When the ASF control module gets notifier events from the netfilter or IP conntrack system whenever new connections are established or existing connections are updated or get destroyed/aged-out by the Linux conntrack system. For each new connection on which bidirectional handshake has been achieved and the connection is put in 'assured' state by the conntrack, an assured event will be received by the connection module, which will trigger its internal mechanism to offload the connection to the ASF. Since only L3/L4 information is received in the notifier event, it will lookup the kernel routing and neighbor/ARP tables for getting the L2 information like MAC address, outgoing/incoming ports, etc., which is necessary for offloading the connection.

For each assured-connection event, ASF control module will also get information about current State & Sequence of the connection, which will be required for stateful firewall inspection and TCP sequence checking. This information will be received for each of the bidirectional flow, which together makes a connection.

The teardown of established connections is handled in the following way: once a connection is destroyed by the IP conntrack system, the ASF control module will receive a DESTROY event and schedule corresponding work-queue to remove entry from the ASF local flow table.

IPSEC processing: ASF control module handles the offloading of IPsec related policies (SPD), security associations (SAs), and flow-related information. It registers to the IPsec key manager for receiving the policy and SA add/delete/modify events; it extracts the relevant information and configure the policy container and SA information in ASF using ASF API. It also provides the helper functions for the IPV4 or firewall. These helper function checks the flow being offloaded for the IPsec policies.

static struct xfrm_mgr fsl_key_mgr = {
	.id             = "fsl_key_mgr",
	.notify         = fsl_send_notify,
	.acquire        = fsl_send_acquire,
	.compile_policy = fsl_compile_policy,
	.new_mapping    = fsl_send_new_mapping,
	.notify_policy  = fsl_send_policy_notify,
	.migrate        = fsl_send_migrate,
};
………..
xfrm_register_km(&fsl_key_mgr);

Local IP termination: ASF can also be used for accelerating the packet processing for specified local terminating/originating traffic in user space. ASF can be used for provide zero copy termination interface in user space with direct packet access with Ethernet driver for the configured UDP Ports/IP addresses.

Best practices
Accelerating packet performance on a muticore device is a multi-dimension problem. It is much easier to provide excellent performance benchmarks on a simplified and specific application, for instance, bi-directional IP forwarding. But field applications are much more complex to handle in terms of functionality and performance. An efficient packet processing requires a combination of the best design practices which includes:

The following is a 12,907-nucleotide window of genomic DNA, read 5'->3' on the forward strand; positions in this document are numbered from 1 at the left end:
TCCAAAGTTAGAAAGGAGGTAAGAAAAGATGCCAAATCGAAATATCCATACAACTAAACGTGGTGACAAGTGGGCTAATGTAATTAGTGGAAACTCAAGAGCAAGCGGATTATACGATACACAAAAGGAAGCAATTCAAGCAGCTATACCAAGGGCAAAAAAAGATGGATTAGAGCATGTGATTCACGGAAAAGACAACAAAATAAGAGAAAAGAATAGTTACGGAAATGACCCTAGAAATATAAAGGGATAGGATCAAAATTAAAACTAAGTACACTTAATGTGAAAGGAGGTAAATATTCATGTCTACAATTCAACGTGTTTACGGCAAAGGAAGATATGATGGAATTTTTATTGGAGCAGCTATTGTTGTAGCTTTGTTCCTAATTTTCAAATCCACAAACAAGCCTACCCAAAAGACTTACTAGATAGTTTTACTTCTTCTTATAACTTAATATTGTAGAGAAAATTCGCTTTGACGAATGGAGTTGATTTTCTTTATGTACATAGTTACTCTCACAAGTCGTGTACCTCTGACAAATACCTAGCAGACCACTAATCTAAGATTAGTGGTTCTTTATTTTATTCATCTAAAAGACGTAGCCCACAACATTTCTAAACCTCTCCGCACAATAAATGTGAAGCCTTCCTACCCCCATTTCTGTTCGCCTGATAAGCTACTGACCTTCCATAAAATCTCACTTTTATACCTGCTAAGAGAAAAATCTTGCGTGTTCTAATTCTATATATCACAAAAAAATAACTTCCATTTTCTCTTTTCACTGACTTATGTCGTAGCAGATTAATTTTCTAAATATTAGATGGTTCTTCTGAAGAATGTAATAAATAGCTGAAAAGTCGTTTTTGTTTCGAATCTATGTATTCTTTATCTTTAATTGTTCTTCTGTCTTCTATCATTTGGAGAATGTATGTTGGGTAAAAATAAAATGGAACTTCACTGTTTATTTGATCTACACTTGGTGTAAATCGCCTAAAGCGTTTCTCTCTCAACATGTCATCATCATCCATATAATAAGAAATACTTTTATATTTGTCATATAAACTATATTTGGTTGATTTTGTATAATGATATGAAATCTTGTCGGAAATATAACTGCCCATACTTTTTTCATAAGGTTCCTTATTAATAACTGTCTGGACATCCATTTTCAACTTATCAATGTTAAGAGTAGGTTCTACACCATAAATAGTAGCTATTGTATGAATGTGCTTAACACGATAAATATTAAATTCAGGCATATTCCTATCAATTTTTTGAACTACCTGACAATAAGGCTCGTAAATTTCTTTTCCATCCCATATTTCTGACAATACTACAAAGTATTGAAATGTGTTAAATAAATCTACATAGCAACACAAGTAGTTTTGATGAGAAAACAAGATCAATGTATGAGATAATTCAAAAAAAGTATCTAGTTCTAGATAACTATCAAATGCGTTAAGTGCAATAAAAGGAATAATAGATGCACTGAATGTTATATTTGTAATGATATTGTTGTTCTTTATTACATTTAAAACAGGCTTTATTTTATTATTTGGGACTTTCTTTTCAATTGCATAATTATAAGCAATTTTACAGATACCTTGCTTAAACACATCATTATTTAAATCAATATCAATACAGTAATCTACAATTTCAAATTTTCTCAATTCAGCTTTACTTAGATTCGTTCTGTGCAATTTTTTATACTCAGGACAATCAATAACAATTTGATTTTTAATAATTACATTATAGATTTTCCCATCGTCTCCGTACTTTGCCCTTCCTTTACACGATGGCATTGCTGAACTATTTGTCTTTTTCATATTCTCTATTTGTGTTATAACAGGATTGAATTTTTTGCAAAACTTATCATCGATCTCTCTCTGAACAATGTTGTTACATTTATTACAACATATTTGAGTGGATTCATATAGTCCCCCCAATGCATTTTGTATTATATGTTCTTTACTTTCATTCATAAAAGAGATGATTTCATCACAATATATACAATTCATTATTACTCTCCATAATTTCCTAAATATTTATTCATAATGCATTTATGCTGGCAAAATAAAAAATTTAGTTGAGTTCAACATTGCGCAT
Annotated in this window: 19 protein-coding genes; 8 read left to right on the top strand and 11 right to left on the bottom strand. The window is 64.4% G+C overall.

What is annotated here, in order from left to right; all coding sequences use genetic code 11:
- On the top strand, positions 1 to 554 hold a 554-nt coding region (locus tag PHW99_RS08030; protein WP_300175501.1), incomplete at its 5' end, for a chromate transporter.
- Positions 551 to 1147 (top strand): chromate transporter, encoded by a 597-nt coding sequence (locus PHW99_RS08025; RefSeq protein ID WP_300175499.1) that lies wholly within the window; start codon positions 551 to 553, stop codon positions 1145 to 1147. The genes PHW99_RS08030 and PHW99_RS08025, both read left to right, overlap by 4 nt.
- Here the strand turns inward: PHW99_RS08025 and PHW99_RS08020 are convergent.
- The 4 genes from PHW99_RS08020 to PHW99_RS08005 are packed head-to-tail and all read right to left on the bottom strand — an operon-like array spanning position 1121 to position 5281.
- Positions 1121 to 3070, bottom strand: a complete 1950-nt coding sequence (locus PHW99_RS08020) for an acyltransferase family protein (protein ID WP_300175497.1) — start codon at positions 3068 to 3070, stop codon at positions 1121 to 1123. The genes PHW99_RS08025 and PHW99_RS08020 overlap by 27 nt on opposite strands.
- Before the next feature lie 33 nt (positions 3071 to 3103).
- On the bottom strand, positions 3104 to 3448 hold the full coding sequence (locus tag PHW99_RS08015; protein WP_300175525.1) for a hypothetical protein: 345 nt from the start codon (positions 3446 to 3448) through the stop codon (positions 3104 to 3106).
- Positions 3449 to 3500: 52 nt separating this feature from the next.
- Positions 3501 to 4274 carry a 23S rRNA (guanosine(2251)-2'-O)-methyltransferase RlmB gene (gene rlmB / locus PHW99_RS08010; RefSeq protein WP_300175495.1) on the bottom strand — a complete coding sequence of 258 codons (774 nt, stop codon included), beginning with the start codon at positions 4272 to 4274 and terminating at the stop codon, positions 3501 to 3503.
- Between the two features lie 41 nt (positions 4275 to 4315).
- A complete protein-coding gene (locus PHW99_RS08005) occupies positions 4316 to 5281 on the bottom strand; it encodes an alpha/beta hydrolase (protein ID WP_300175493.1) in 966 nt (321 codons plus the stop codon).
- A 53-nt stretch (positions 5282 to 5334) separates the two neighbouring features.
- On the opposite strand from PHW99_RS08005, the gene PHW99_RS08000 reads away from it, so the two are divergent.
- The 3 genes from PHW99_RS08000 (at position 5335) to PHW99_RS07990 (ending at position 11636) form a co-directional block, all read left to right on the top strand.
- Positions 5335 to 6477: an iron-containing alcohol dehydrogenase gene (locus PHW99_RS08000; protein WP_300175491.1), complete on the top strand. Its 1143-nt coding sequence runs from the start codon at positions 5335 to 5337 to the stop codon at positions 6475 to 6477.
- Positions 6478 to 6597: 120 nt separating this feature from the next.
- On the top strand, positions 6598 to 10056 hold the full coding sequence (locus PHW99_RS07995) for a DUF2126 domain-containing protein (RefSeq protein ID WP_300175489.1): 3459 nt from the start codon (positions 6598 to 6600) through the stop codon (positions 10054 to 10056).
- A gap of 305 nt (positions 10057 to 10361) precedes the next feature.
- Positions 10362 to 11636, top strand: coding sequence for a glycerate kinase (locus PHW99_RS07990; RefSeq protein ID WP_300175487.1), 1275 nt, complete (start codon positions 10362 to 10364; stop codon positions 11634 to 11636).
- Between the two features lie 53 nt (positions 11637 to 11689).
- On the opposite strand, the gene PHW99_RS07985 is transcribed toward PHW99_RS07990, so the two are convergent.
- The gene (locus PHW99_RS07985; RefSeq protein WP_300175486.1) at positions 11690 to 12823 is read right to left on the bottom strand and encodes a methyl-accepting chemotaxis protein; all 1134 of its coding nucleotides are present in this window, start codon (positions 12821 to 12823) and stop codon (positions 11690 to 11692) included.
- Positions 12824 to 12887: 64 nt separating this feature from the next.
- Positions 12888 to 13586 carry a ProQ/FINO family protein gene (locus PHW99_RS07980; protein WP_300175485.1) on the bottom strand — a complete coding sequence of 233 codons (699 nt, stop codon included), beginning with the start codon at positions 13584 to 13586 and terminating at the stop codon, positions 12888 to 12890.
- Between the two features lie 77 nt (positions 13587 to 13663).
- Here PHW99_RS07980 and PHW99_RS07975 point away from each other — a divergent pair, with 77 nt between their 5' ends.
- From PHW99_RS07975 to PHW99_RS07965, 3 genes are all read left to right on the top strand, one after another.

• An optimized and dedicated fastpath-based architecture able to linearly scale over the number of cores.
  • A transparent synchronization between the control plane, slow path, and fast path.

Methods described in this article are implemented and evaluated on Freescale multicore QorIQ platform series. These experiments shows that with above mentioned approaches network throughput can accelerated to around 2x to 10x for smaller packet size. For larger packet size, the benefit was observed in terms of reduction in overall CPU utilization. Multicore scaling improvement was also observed in the range of 10 to 30%.

References
  • Agrawal Hemant and Malik Sandeep: Software Based Data Path Acceleration For IPsec Processing, ICNCC 2011.
  • http://netsecinfo.blogspot.com/2010/03/linux-based-fast-path-why-is-this.html
  • Michael G. Iatrou, Artemios G. Voyiatzis, Dimitrios N. Serpanos: Network Stack Optimization for Improved IPsec Performance on Linux. 83-91, Network Security and Protocols, 2009: Milan, Italy
  • R. Lehmann, M. Benz, S. Groß, and M. Hampel (Germany), "IPsec Protocol Acceleration using Network Processors," ACTAPress Proceeding (408) Communications, Internet, and Information Technology--2003. www.actapress.com/Abstract.aspx?paperId=15263

Hemant Agrawal is a software architect for the Networking Processor Division of Freescale working on QorIQ product line. He holds a bachelor's degree in electrical engineering from Institute of Technology, BHU, India.

Manish Dev is a software design manager for the Networking Processor Division of Freescale working on QorIQ product line. He holds a bachelor's degree in electrical engineering from Delhi College of Engineering, Delhi, India.